Eileen Jurczak, BESc’97, was halfway through “a good round of golf” when she started slicing the ball.
Jurczak, a lifelong player with a handicap of 10 (below the average handicap for golfers), was frustrated.
“I kept tinkering, trying to fix it and nothing I was doing was helping,” she said. “I remember thinking if I just had a caddie next to me who knew my swing and could give me a tip, I would stop struggling and get on with my game.”
Getting on with things – and getting things done – has been a hallmark of Jurczak’s career, first as an engineer, then in business, where she developed an interest in artificial intelligence (AI) and technology.
Her background, coupled with a strong entrepreneurial spirit, led her to create the iTQ golf app as CEO of Xonic Golf, recently named one of the world’s top 10 most innovative companies in sports for 2023.
More fun, less frustration
“I just want golfers to have more fun and less frustration,” said Jurczak, who’s been playing the game and taking lessons since she was five years old. She spent her first days on the links as a toddler alongside her grandmother.
“She and her golfing buddy Betty would stick me in between the two of them in the golf cart,” Jurczak said. “There were rules. I wasn’t allowed to leave the cart until we got to the green. I could play in the sand trap, but they taught me to rake it when I was done, so I learned course management early.”
With a seven handicap at the peak of her game, she briefly considered a career in golf.
Instead, she chose engineering after attending a Western open house and hearing the late biochemical engineering professor Argyrios Margaritis speak.
“He talked about the central role biochemical engineers played in the synthesis of modern-day penicillin and I knew that was what I wanted to do.”
Jurczak landed a job in pharmaceutical research and development straight out of Western, a career she enjoyed for ten years.
When it was time for a change, she pursued her MBA and certification as a Chartered Financial Analyst. She was quickly recruited to the trading floor at BMO, where she won the 2016 Women in Capital Markets Rising Star Award.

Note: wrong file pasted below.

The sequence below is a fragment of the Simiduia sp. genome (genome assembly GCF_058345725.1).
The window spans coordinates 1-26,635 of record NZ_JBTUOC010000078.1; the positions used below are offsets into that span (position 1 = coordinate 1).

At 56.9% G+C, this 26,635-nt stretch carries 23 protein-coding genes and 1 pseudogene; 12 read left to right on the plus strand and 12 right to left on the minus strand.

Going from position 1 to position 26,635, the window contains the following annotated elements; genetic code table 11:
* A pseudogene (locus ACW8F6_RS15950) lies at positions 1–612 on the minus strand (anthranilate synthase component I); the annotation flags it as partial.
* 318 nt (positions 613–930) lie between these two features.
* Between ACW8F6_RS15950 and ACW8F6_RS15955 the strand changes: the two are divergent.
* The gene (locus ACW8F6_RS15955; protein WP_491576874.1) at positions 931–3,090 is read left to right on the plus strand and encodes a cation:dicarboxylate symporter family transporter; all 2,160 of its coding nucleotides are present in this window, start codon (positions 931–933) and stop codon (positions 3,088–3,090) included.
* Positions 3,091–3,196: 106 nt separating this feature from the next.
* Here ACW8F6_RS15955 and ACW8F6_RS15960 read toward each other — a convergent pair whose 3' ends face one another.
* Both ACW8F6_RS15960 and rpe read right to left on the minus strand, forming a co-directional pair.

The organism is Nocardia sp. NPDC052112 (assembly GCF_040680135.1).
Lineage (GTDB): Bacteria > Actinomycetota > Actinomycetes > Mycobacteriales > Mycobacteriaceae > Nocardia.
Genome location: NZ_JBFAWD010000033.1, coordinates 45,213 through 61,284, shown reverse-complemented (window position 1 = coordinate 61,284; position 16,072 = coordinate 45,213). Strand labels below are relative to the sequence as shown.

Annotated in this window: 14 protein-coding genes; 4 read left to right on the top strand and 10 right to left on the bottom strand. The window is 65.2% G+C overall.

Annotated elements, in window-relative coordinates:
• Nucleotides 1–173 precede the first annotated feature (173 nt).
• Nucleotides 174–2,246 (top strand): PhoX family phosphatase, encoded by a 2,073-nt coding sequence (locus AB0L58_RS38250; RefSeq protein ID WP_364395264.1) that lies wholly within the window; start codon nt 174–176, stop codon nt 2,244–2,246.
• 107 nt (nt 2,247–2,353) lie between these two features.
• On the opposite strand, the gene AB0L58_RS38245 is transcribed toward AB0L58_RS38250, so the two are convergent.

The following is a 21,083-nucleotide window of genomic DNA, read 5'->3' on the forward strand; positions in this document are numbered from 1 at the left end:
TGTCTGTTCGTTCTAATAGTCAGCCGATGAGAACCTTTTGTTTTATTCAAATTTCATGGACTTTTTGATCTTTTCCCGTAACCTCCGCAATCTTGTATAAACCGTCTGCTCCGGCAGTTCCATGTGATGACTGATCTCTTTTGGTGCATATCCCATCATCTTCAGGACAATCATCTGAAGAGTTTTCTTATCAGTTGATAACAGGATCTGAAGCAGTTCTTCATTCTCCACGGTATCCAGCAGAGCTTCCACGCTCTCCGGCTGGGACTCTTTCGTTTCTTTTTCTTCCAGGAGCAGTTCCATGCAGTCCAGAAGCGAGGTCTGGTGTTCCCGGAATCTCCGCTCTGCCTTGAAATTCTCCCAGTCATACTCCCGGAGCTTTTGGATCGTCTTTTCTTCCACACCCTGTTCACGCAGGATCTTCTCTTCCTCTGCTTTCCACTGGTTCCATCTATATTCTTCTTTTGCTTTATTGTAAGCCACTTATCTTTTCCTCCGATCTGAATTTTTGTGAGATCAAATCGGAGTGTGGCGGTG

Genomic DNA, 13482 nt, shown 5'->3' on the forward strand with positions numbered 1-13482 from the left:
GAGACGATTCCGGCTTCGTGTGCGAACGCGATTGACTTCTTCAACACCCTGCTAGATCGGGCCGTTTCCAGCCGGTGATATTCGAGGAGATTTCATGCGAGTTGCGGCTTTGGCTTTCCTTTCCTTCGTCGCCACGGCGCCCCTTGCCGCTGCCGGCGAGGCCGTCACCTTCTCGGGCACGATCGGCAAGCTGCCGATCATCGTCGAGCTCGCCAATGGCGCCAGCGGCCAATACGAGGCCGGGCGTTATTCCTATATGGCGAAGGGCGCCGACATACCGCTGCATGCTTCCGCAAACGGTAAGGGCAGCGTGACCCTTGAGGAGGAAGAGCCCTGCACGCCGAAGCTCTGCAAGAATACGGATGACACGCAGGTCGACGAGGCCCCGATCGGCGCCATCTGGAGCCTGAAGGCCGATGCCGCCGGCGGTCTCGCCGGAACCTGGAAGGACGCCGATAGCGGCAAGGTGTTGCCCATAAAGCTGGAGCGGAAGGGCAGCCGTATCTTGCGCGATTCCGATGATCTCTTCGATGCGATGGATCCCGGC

In 2018, she was recognized as one of Canada’s Top 25 Women of Influence for founding Bay Street Deconstructed, a non-profit organization offering students workshops on the financial services sector, addressing a gap Jurczak saw missing in the high school curriculum.
Award-winning, AI-powered app
That same ability to drive an idea into a reality saw her launch Canada’s first female-founded golf tech start up, and the first ever AI-powered “quick tip caddie app.”
“The iTQ is like having a caddie in your pocket,” Jurczak said. “I say ‘caddie,’ and not ‘golf pro,’ because like a caddie, it’s not teaching or coaching, it’s offering quick fixes so people can have a nicer game. The quick fixes are the ‘how not to do’s.’ For example, ‘How do I stop slicing the ball?’ The quick tips are the ‘how to do’s,’ as in ‘How do I hit a shot out of a deep rough?’”
The three-to-five second fixes and tips are written by a team of PGA teaching pros and based on the AI analysis of two uploaded slow-motion videos of the golfer’s swing (face on and down-the-line). One of the app’s algorithms uses computer vision (the same technology used in driverless cars) to analyze the player’s swing to provide customized tips and fixes.
“These are small adjustments to help you quickly in the moment,” Jurczak said. “And the more you use it, the better the app gets at giving advice.”
Last season, PGA Ontario named the iTQ as its official AI Quick Tip Caddie App, calling it “a pivotal tool in the golf industry’s efforts to help drive golfer retention and participation rates.”
Jurczak has also secured partnerships with the PGA of British Columbia, the PGA of North Florida, the Pacific Northwest PGA and the PGA of Southern California.
Leading a team of 15, she recently oversaw the implementation of a new interface and other features, with the app now available in six languages: English, French, Spanish, Japanese, Korean and Mandarin. She’s currently focused on a marketing campaign, with an eye to develop a short game version of the app next season.
“I’m really proud of my team and what we’ve accomplished,” Jurczak said. She also credits her undergraduate studies for arming her with the “foundation of skills” she drew upon to help build the app, file an international patent and get her product to market.
“I couldn’t have done all that without my engineering degree,” she said. “It taught me how to think, how to problem-solve and how to work hard. I am a big touter of an education in engineering. It opens a lot of doors.”